Two months ago, when Scroll.in took a closer look at India’s insolvency proceedings, we found that a handful of companies are buying most of the distressed firms on sale. Second, with more sellers than buyers, most of these firms are changing hands at very low rates. For example, the going rate for a distressed power project, which costs above Rs 5 crore/MW to set up, is about Rs 2.5 crore/MW. As a result, not only are banks recovering only a fraction of their loans, but existing companies in these sectors are warning of an investment freeze – a greenfield power project set up at Rs 5 crore/MW cannot compete with one which cost its new owners half as much.
The idea of taking away a business from a failed entrepreneur and giving it to a more competent entrepreneur is conceptually okay. To evaluate the NCLT [National Company Law Tribunal], there are two questions you have to look at: what percentage of debt is getting returned and is the project getting rehabilitated. What we are seeing is some deals have been concluded but the speed is slow. That is because there are challenges to the process. A person aggrieved by the final outcome can appeal – even go to the Supreme Court.

What about a few companies buying most of the firms on sale?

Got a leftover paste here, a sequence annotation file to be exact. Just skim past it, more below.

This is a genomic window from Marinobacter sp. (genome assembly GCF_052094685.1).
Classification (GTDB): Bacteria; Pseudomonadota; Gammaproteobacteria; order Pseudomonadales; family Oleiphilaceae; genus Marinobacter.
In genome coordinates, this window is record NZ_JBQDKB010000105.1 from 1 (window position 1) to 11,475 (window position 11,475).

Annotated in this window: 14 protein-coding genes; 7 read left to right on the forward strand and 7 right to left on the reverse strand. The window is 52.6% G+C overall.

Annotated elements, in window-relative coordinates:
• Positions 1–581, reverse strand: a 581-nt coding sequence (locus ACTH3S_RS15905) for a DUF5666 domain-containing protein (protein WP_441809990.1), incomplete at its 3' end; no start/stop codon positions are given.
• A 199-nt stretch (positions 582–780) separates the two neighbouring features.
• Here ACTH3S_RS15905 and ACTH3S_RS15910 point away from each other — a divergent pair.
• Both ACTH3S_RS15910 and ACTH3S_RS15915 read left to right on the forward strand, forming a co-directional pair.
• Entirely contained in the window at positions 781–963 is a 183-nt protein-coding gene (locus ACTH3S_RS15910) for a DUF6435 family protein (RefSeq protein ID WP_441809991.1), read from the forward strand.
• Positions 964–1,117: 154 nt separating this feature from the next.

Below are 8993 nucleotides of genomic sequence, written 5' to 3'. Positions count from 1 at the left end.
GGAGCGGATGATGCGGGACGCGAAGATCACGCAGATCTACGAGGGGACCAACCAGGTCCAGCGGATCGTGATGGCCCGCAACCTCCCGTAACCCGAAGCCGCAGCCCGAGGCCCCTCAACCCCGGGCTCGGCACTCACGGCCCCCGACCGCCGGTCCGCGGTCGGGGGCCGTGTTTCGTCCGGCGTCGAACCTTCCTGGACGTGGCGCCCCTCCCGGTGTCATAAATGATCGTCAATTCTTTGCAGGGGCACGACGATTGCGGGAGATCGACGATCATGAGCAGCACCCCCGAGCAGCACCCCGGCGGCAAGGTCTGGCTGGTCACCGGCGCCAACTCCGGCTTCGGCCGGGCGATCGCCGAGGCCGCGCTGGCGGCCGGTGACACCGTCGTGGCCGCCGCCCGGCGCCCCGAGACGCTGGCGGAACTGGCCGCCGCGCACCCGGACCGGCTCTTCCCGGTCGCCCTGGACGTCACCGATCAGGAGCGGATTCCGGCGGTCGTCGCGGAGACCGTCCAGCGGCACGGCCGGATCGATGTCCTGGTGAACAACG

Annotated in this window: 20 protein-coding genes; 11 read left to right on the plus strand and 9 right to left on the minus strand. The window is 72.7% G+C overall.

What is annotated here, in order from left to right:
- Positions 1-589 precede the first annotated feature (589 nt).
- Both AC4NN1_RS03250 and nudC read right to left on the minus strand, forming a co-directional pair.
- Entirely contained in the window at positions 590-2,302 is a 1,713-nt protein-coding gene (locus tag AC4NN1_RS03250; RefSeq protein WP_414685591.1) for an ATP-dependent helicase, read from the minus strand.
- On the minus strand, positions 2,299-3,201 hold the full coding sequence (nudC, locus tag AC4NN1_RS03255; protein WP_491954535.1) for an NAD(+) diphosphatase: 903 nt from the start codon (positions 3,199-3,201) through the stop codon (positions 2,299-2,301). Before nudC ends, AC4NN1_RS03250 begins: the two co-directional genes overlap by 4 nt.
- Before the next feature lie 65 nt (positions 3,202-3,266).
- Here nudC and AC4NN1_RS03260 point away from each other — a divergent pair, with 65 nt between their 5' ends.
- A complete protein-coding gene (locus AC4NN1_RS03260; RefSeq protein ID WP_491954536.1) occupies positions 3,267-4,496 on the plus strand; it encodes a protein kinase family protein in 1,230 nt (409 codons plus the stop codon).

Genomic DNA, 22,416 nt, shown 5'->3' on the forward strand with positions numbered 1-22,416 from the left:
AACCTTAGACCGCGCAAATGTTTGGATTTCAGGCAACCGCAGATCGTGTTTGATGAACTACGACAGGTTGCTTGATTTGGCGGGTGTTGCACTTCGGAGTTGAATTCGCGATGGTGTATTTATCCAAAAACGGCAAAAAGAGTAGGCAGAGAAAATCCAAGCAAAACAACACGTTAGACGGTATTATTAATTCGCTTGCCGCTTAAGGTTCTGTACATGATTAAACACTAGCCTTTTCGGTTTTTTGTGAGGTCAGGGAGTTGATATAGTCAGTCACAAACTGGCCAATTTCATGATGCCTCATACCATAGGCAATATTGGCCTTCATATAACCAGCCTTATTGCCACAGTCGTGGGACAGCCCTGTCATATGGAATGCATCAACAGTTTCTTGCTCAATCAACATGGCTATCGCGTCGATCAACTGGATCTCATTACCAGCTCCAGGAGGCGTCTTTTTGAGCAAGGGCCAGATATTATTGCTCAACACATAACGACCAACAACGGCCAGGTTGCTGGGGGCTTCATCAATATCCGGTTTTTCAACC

That is not a welcome development. That will lead to creation of monopolies. There is a natural process of consolidation in economics which is fine – we have seen that in various sectors like airlines, telecom and renewable energy. But the NCLT [National Company Law Tribunal] process is different. Here, banks and the Reserve Bank of India are identifying weaker units and forcing them to sell.

One critique here is that this approach is inflexible. Companies can default for many reasons – an economic downturn, a sudden government policy like demonetisation – but the current regime holds the promoter responsible for all of these and dissolves existing shareholding, and puts the project up for sale. One power plant faced cost overruns because of delays in arrival of its machinery, ran into a working capital crisis, could not get a Rs 300 crore loan, and is now up for sale.
Yes. You will have many such cases. At such a time, it is about which companies have staying power. A large diversified company has more staying power.

They can subsidise loss-making projects. Doesn’t that mean we will see a large change in the nature of these sectors? In steel, I was told in Chhattisgarh, 55% of manufacturing capacity is currently with the top six companies. By the end of the National Company Law Tribunal process, as firms like Bhushan Steel, Monnet, Electrosteel and others are picked up by larger companies, their share will rise as high as 85%.
Yes. This is something the Competition Commission has to look at. When I was in the Standing Committee for Finance, we asked them to look at predatory pricing by airlines. Here too, the Competition Commission needs to see if monopolies are forming. Otherwise, this will reshape the economy. In a democracy, businesses should be dispersed. In other words, we should not create another problem while solving the present one.